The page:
Are Cyclists Their Own Worst Enemy?
New York is an exceptionally flat and dense city with a fair climate and good subway access - a potential Utopia for urban cycling. But the question remains: when will cycling become a widely-accepted and highly-promoted form of transport in this traffic-clogged metropolis? When will cyclists get credit for choosing a low-impact method, whose very presence should make this city more livable?
The answer is never. At least
not until we cyclists start respecting other street users
With the agility afforded to
us by our self-powered wheels, too often we let loose a surge of adrenaline
and zip around obstacles - people or cars - that dampen our stride. Dismissing
the soundness of mind to stop or slow down or obey traffic laws, we are often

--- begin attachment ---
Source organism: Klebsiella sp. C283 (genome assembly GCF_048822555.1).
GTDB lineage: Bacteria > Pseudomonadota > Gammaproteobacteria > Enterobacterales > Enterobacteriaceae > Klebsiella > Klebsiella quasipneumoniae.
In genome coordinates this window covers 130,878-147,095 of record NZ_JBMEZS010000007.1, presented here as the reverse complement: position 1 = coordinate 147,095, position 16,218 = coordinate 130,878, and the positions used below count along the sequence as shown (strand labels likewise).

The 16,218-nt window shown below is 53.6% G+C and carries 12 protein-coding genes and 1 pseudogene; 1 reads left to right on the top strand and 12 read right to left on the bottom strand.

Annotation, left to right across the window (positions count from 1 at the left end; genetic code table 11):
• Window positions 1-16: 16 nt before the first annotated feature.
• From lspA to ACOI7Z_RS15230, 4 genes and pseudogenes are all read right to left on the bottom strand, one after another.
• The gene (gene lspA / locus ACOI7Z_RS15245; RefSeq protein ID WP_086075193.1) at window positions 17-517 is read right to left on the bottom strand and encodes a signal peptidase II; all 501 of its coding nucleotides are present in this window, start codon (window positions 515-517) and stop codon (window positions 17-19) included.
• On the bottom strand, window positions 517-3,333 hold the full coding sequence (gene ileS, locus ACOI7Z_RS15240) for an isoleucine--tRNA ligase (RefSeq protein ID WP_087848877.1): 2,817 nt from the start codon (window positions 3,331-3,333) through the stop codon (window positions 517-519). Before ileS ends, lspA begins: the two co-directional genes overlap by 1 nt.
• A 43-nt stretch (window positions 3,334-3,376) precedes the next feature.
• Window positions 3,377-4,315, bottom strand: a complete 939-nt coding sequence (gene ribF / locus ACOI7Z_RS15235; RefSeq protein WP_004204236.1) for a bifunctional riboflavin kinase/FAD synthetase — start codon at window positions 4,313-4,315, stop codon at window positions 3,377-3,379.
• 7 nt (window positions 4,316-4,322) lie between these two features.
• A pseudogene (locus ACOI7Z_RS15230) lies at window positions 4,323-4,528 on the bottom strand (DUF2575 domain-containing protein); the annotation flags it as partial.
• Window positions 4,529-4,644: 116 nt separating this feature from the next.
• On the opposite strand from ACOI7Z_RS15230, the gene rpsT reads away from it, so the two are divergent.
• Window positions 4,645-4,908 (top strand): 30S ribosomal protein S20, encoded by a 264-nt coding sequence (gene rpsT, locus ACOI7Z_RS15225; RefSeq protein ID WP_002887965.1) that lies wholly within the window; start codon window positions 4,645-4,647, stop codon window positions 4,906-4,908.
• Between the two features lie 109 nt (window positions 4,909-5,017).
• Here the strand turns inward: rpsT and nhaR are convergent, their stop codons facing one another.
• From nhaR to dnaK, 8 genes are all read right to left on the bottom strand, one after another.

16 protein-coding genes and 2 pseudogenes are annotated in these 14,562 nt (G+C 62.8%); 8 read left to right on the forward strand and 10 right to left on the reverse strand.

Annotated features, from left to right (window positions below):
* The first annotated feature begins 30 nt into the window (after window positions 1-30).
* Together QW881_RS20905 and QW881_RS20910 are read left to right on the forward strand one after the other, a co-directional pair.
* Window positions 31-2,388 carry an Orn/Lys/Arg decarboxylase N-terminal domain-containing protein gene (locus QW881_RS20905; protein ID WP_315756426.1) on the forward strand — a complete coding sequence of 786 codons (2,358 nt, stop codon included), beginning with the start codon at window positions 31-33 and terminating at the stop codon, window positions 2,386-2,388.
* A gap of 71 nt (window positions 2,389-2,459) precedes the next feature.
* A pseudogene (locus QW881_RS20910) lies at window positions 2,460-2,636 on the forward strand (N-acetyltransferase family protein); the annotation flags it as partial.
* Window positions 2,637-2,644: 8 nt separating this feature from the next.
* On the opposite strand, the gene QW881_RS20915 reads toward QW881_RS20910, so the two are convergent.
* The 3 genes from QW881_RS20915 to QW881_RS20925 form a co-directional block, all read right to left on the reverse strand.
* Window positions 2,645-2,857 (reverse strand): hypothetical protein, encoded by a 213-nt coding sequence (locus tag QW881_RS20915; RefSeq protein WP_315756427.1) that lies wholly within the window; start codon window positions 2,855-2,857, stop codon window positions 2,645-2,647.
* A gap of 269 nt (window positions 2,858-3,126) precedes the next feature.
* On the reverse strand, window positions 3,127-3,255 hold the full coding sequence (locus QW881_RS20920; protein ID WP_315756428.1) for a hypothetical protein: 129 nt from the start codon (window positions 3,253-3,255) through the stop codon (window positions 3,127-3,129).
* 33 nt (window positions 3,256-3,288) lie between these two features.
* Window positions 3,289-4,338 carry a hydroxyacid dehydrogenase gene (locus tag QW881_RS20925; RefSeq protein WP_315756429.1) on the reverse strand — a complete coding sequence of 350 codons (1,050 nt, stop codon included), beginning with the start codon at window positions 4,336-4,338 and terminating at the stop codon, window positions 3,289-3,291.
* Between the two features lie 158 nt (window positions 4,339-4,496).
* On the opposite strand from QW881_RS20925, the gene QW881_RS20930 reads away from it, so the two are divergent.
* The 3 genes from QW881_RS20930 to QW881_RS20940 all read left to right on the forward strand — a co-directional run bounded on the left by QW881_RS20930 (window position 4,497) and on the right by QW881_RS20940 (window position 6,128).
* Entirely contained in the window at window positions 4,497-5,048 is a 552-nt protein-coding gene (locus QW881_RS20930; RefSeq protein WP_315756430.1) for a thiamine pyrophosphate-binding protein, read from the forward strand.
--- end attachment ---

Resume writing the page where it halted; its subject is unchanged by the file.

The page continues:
tempted by the quicker route, which may involve riding on sidewalks or going
the wrong way on a one-way street. These brazen habits may shave off some
I was recently taken down by
a fellow cyclist while crossing the Brooklyn Bridge. The
guy came out of nowhere, sideswiped me, and left me with three fractures in my
All cyclists, knowingly or not, are participants in a movement toward environmentally-sound transportation that can make our air more breathable, our neighborhoods quieter, and streets much safer. As we ride in the city, we empower the movement. But the movement cannot gain momentum unless we, that means you and me, ride responsibly with high regard for the safety of others. That means always, always yielding to pedestrians - even when they are wrong - staying off side-walks, and keeping the other guy in mind.
Every one of us -recreational
riders, commuters, those who ride for a living- rep-
Susan Boyle -T.A. Program Staff